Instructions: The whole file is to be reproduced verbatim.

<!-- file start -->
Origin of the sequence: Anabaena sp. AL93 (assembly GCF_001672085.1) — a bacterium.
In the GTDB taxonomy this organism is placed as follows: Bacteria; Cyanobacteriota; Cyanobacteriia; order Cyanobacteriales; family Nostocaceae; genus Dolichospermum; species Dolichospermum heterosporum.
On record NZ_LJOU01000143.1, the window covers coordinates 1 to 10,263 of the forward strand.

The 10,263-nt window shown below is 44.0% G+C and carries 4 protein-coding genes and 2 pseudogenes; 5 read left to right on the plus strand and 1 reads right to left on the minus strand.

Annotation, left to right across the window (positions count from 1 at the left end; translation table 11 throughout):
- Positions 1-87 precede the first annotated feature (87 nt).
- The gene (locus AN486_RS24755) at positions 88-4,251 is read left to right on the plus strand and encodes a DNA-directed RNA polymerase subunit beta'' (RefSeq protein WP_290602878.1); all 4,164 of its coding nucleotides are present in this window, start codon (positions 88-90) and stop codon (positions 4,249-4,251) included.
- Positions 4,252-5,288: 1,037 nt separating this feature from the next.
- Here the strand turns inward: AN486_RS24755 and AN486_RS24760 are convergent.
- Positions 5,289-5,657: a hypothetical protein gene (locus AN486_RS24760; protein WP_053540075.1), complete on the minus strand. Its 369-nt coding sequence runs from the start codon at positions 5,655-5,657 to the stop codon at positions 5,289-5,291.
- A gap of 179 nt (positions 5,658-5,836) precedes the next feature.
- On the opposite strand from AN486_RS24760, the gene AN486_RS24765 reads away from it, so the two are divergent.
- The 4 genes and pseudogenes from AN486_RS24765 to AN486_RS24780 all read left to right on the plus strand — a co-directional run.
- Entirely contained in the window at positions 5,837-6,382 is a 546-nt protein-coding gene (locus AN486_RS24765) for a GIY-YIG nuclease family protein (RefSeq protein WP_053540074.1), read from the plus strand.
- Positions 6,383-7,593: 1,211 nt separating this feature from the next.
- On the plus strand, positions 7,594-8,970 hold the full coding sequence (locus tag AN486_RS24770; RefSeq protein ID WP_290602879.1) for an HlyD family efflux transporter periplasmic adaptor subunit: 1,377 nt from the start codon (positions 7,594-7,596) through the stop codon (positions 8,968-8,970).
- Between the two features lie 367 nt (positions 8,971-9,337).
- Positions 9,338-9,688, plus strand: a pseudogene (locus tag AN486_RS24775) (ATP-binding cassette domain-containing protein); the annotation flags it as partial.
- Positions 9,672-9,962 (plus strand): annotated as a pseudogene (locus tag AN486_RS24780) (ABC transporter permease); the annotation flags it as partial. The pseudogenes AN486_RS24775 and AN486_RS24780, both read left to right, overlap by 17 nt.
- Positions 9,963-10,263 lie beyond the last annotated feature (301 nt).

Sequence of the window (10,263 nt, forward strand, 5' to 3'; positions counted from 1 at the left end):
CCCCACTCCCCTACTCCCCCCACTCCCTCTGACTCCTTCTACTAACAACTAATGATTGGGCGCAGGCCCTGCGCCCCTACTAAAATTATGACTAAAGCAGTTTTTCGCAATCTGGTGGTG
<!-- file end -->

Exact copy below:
Origin of the sequence: Anabaena sp. AL93 (assembly GCF_001672085.1) — a bacterium.
In the GTDB taxonomy this organism is placed as follows: Bacteria; Cyanobacteriota; Cyanobacteriia; order Cyanobacteriales; family Nostocaceae; genus Dolichospermum; species Dolichospermum heterosporum.
On record NZ_LJOU01000143.1, the window covers coordinates 1 to 10,263 of the forward strand.

The 10,263-nt window shown below is 44.0% G+C and carries 4 protein-coding genes and 2 pseudogenes; 5 read left to right on the plus strand and 1 reads right to left on the minus strand.

Annotation, left to right across the window (positions count from 1 at the left end; translation table 11 throughout):
- Positions 1-87 precede the first annotated feature (87 nt).
- The gene (locus AN486_RS24755) at positions 88-4,251 is read left to right on the plus strand and encodes a DNA-directed RNA polymerase subunit beta'' (RefSeq protein WP_290602878.1); all 4,164 of its coding nucleotides are present in this window, start codon (positions 88-90) and stop codon (positions 4,249-4,251) included.
- Positions 4,252-5,288: 1,037 nt separating this feature from the next.
- Here the strand turns inward: AN486_RS24755 and AN486_RS24760 are convergent.
- Positions 5,289-5,657: a hypothetical protein gene (locus AN486_RS24760; protein WP_053540075.1), complete on the minus strand. Its 369-nt coding sequence runs from the start codon at positions 5,655-5,657 to the stop codon at positions 5,289-5,291.
- A gap of 179 nt (positions 5,658-5,836) precedes the next feature.
- On the opposite strand from AN486_RS24760, the gene AN486_RS24765 reads away from it, so the two are divergent.
- The 4 genes and pseudogenes from AN486_RS24765 to AN486_RS24780 all read left to right on the plus strand — a co-directional run.
- Entirely contained in the window at positions 5,837-6,382 is a 546-nt protein-coding gene (locus AN486_RS24765) for a GIY-YIG nuclease family protein (RefSeq protein WP_053540074.1), read from the plus strand.
- Positions 6,383-7,593: 1,211 nt separating this feature from the next.
- On the plus strand, positions 7,594-8,970 hold the full coding sequence (locus tag AN486_RS24770; RefSeq protein ID WP_290602879.1) for an HlyD family efflux transporter periplasmic adaptor subunit: 1,377 nt from the start codon (positions 7,594-7,596) through the stop codon (positions 8,968-8,970).
- Between the two features lie 367 nt (positions 8,971-9,337).
- Positions 9,338-9,688, plus strand: a pseudogene (locus tag AN486_RS24775) (ATP-binding cassette domain-containing protein); the annotation flags it as partial.
- Positions 9,672-9,962 (plus strand): annotated as a pseudogene (locus tag AN486_RS24780) (ABC transporter permease); the annotation flags it as partial. The pseudogenes AN486_RS24775 and AN486_RS24780, both read left to right, overlap by 17 nt.
- Positions 9,963-10,263 lie beyond the last annotated feature (301 nt).

Sequence of the window (10,263 nt, forward strand, 5' to 3'; positions counted from 1 at the left end):
CCCCACTCCCCTACTCCCCCCACTCCCTCTGACTCCTTCTACTAACAACTAATGATTGGGCGCAGGCCCTGCGCCCCTACTAAAATTATGACTAAAGCAGTTTTTCGCAATCTGGTGGTG